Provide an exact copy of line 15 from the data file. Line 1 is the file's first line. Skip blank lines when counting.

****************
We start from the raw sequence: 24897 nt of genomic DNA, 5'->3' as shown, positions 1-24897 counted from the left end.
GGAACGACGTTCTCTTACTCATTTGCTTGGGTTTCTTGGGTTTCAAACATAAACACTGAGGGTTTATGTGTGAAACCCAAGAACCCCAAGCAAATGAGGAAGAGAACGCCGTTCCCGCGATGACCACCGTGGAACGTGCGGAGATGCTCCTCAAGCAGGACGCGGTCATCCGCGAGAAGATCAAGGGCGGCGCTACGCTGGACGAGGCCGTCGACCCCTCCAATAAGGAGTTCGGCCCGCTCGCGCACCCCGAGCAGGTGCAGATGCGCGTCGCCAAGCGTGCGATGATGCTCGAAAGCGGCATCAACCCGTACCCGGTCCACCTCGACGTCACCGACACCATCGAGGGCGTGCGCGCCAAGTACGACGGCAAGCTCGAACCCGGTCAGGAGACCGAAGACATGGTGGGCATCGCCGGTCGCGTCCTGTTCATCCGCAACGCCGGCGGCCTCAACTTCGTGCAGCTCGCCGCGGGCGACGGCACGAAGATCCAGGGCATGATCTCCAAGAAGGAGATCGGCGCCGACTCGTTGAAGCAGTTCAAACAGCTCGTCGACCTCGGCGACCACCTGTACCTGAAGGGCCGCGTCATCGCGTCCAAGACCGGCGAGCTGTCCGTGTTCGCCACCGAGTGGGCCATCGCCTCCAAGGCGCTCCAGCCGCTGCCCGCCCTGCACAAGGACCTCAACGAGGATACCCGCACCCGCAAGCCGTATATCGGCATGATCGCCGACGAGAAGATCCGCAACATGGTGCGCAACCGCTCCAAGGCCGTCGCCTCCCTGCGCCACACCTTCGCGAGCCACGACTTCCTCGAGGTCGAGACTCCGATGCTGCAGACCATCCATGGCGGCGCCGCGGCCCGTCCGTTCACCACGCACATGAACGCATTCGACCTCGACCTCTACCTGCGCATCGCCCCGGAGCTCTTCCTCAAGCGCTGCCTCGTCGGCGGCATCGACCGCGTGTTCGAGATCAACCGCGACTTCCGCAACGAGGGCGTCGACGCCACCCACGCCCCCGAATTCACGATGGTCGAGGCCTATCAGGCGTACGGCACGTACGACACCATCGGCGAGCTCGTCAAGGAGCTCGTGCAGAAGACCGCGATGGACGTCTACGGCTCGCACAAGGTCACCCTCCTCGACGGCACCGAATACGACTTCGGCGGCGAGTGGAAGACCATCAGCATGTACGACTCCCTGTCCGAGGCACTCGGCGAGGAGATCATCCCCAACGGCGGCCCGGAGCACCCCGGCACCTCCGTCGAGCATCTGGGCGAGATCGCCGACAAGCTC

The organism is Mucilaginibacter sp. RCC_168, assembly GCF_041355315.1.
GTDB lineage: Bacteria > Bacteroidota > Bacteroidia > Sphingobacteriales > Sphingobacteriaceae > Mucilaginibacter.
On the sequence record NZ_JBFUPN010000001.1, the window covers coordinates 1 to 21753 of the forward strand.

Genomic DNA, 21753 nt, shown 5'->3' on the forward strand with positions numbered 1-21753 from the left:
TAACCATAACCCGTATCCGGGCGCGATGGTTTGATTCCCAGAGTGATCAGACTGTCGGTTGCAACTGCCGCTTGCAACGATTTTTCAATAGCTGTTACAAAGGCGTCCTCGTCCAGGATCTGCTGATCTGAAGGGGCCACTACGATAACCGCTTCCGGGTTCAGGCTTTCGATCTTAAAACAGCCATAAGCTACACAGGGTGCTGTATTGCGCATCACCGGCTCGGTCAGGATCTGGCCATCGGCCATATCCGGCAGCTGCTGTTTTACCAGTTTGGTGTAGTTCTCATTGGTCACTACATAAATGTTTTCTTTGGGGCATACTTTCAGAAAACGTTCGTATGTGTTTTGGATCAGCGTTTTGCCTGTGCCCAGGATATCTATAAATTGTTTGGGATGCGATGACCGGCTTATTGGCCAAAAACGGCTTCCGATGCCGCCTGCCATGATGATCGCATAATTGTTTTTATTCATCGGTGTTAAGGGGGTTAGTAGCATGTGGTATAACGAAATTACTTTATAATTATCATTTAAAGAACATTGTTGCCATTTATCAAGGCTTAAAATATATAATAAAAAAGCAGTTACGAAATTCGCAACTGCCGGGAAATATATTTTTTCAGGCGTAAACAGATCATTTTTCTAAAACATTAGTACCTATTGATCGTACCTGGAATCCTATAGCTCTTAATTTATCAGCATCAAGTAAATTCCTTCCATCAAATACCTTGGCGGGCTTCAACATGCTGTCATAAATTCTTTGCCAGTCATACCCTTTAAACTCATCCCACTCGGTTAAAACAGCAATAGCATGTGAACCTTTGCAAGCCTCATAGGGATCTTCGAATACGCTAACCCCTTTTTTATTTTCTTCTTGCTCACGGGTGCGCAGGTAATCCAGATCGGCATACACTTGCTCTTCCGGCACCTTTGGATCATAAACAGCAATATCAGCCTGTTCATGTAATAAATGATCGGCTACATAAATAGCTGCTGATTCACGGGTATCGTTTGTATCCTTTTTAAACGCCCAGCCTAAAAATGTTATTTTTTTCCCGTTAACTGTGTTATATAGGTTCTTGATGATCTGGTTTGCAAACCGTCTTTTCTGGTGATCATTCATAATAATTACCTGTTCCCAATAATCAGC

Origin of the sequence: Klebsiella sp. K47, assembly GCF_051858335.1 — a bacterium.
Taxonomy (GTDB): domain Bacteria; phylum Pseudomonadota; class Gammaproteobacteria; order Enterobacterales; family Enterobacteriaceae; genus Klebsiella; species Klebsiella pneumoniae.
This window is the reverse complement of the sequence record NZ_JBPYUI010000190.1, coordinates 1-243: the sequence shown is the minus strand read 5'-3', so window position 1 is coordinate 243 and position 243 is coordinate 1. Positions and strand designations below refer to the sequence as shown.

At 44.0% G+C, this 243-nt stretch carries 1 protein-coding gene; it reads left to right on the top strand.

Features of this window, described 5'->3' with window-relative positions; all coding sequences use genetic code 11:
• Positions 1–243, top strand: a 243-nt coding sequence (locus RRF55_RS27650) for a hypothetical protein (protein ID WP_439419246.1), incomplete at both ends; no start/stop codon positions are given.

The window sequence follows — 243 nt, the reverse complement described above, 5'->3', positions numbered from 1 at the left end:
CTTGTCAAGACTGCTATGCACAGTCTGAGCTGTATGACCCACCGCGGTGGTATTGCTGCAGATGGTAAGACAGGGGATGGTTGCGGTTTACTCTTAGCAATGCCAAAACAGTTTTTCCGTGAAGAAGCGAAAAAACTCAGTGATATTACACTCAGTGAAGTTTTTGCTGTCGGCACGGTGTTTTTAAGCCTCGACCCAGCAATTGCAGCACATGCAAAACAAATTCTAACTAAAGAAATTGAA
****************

CTTGTCAAGACTGCTATGCACAGTCTGAGCTGTATGACCCACCGCGGTGGTATTGCTGCAGATGGTAAGACAGGGGATGGTTGCGGTTTACTCTTAGCAATGCCAAAACAGTTTTTCCGTGAAGAAGCGAAAAAACTCAGTGATATTACACTCAGTGAAGTTTTTGCTGTCGGCACGGTGTTTTTAAGCCTCGACCCAGCAATTGCAGCACATGCAAAACAAATTCTAACTAAAGAAATTGAA